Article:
As counter-terrorism operations wrap up in the southeast, Environment and Urban Planning Minister Mehmet Özhaseki explained to Daily Sabah the details of the plan to rebuild the historic Sur district, which will cost about TL 7 billion
After completing counter-terrorism operations, the government has intensified its efforts to recover areas hit by the clashes with the outlawed PKK.
Reconstruction of Sur, a historic district of Diyarbakır that is included in UNESCO's World Heritage List last year is among Environment and Urban Planning Minister Mehmet Özhaseki's top priorities. Speaking to Daily Sabah, Özhaseki explained the details of the three-stage action plan for Sur, asserting that Sur will become a center for tourism when it is restored to its original state. He stressed that the reconstruction of the historical district will be realized without causing any indignation to the citizens whose houses were damaged.
"We can summarize our action plan under three stages. First, we will compensate people whose homes were damaged. The state will cover the expense of damaged buildings. Now it is time for the state to heal the wounds. The second is to restore every historical building and object in the district. There are many beautiful historical structures in Sur, ranging from mosques to churches and inns to fountains. It is almost like an open-air museum. The third stage is street improvement, which will benefit local shopkeepers. We will renovate all of the stores on Gazi Street and Melik Ahmet Street with basalt and wood, providing an authentic appearance to them. We are also trying to rebuild the traditional Diyarbakır houses in accordance with their original state," he said.
The PKK has engaged in an all-out offensive, targeting security forces and civilians, since last year in Diyarbakır and other provinces in the predominantly Kurdish southeast. Apart from residences, a large number of public buildings, schools and mosques were either destroyed or partially damaged in the clashes between security forces and the PKK as well as in direct PKK attacks.
PKK clashes with security forces forced locals in Sur, a district of about 117,000 people, to leave their homes, only to see them in ruins when they returned. Özhaseki said they had obtained the proper data for the shareholders of all damaged buildings and they will compensate them in cash for their damaged property or offer them residence at one of the 3,000 apartments the government is currently building in the area.
"We will reconstruct a neighborhood consisting of only traditional Diyarbakır houses. We will not build three- or four-story buildings as alleged. This is completely untrue. There is an existing zoning plan that we will abide by," he said, countering allegations that the district's historical texture would be spoiled by the rebuilding plans.
Sur, which literally means "fortress wall," is located at the heart of Diyarbakır and is one of the oldest settlements in the area, home to traces of ancient civilizations after centuries of Hittite, Persian, Roman, Arab, Seljuk and Ottoman rule.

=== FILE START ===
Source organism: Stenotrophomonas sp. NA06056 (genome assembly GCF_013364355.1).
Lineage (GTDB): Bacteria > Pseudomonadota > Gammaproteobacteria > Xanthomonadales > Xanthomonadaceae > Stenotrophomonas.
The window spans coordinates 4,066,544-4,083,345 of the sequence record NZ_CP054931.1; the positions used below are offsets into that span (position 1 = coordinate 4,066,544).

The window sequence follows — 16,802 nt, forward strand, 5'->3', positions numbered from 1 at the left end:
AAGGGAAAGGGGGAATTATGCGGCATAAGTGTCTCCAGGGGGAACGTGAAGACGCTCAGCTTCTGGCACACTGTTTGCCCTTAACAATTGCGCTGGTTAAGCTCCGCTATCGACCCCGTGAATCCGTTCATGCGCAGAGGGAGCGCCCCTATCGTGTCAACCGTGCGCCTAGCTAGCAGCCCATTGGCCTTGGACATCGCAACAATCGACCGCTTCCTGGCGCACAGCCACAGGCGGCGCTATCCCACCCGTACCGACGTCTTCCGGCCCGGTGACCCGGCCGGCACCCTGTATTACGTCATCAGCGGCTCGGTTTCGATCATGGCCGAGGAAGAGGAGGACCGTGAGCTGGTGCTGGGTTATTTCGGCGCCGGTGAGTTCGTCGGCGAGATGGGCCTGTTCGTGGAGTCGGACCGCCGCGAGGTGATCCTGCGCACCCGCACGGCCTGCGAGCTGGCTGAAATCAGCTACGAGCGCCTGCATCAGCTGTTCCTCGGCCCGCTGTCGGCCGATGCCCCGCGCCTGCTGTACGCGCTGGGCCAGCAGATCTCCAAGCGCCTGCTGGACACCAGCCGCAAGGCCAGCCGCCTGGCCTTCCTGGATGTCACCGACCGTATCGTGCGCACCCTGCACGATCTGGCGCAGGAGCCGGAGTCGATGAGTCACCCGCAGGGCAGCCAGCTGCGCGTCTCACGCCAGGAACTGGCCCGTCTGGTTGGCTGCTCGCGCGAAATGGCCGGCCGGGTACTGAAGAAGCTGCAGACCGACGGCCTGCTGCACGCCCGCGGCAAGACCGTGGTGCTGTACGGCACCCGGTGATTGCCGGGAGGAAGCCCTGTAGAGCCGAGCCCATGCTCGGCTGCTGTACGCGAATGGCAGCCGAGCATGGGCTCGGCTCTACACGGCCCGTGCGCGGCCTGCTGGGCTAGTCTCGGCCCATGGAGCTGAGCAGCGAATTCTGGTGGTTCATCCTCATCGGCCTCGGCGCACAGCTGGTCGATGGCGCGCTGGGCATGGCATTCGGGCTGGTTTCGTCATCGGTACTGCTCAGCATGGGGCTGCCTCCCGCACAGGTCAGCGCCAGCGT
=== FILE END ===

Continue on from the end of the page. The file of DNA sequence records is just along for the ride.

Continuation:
"There is ongoing infrastructural work and we are also working on the roads. Roads and other infrastructure will be completed within five months. We are also working on street improvement on a stage-by-stage basis. The first stage will be completed within three months and the second stage will be completed within six months. Within a few years, we will have a perfect location for tourism. This will cost about TL 7 billion 7.5 billion ($2.39 billion to $2.56 billion). This is a serious cost. This cost includes rebuilding infrastructure as well as the restoration of approximately 600 historical structures. We are not only building houses, but rebuilding the whole district," Özhaseki said.Diyarbakır is currently governed by the Peoples' Democratic Party (HDP) local affiliate Democratic Regions Party (DBP). The opposition HDP is closely linked to the PKK and draws support from a majority of cities and towns in the southeast. Özhaseki said they may hold a meeting with Diyarbakır municipality officials on the issue and might cooperate with them. "If they want to help and their aim is to improve the conditions for locals, we won't refuse their help. However, I have observed that some municipalities replaced the PKK in fighting against the state - this is especially true for Şırnak and its districts. They are trying to prevent whatever the state wants to achieve. If they were really concerned about the well-being of their residents, they would offer to help," Özhaseki said.
DBP municipalities' support for the PKK, either by supplying equipment such as trucks, bulldozers to help militants block streets for attacks or funding have long been rumored. Former Prime Minister Ahmet Davutoğlu said in January that "municipalities working as logistics center for the [PKK] terrorist organization will pay the price," and implied that municipalities diverted taxpayer money used to fund municipalities in the country to the PKK.
Özhaseki said the government is planning two reforms to municipal law to curb support for terrorism. "The first concerns municipalities that neglect their duties. A municipality's duties include, but are not limited to, providing water to a district and garbage collection. If they deliberately neglect these duties, governors will warn while providing them a reasonable deadline to complete the task. If the municipality does not fulfill its duty, the governor will overtake this duty. This will be done without consulting the procurement law. İlbank will cover the cost. The second concerns municipalities that support terrorism. Terrorism is a crime against humanity. The only thing to be done is to remove those in power from duty. It is irrelevant if they are elected or not. They will then be replaced with an eligible candidate. The legal reforms are ready and will be discussed at the general assembly in the following days," he said.